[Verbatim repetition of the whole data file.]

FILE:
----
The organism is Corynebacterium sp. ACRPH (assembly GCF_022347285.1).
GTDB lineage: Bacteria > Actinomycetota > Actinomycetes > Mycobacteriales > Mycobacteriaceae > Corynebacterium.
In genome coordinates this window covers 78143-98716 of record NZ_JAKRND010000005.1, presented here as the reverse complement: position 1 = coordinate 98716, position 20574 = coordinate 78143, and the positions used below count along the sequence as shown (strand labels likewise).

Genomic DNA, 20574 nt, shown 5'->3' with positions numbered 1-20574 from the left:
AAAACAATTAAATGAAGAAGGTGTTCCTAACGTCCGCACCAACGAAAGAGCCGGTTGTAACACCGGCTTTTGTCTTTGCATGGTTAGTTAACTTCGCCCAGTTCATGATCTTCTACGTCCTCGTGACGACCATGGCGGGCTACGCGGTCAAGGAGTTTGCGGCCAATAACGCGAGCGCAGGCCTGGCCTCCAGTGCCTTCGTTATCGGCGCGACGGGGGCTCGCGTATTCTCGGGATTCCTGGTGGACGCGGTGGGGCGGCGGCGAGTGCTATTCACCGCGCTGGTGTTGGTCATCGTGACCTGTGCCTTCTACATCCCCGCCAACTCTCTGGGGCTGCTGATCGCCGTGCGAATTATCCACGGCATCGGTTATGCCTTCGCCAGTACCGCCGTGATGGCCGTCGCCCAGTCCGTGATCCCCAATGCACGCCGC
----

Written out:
The organism is Corynebacterium sp. ACRPH (assembly GCF_022347285.1).
GTDB lineage: Bacteria > Actinomycetota > Actinomycetes > Mycobacteriales > Mycobacteriaceae > Corynebacterium.
In genome coordinates this window covers 78143-98716 of record NZ_JAKRND010000005.1, presented here as the reverse complement: position 1 = coordinate 98716, position 20574 = coordinate 78143, and the positions used below count along the sequence as shown (strand labels likewise).

Genomic DNA, 20574 nt, shown 5'->3' with positions numbered 1-20574 from the left:
AAAACAATTAAATGAAGAAGGTGTTCCTAACGTCCGCACCAACGAAAGAGCCGGTTGTAACACCGGCTTTTGTCTTTGCATGGTTAGTTAACTTCGCCCAGTTCATGATCTTCTACGTCCTCGTGACGACCATGGCGGGCTACGCGGTCAAGGAGTTTGCGGCCAATAACGCGAGCGCAGGCCTGGCCTCCAGTGCCTTCGTTATCGGCGCGACGGGGGCTCGCGTATTCTCGGGATTCCTGGTGGACGCGGTGGGGCGGCGGCGAGTGCTATTCACCGCGCTGGTGTTGGTCATCGTGACCTGTGCCTTCTACATCCCCGCCAACTCTCTGGGGCTGCTGATCGCCGTGCGAATTATCCACGGCATCGGTTATGCCTTCGCCAGTACCGCCGTGATGGCCGTCGCCCAGTCCGTGATCCCCAATGCACGCCGC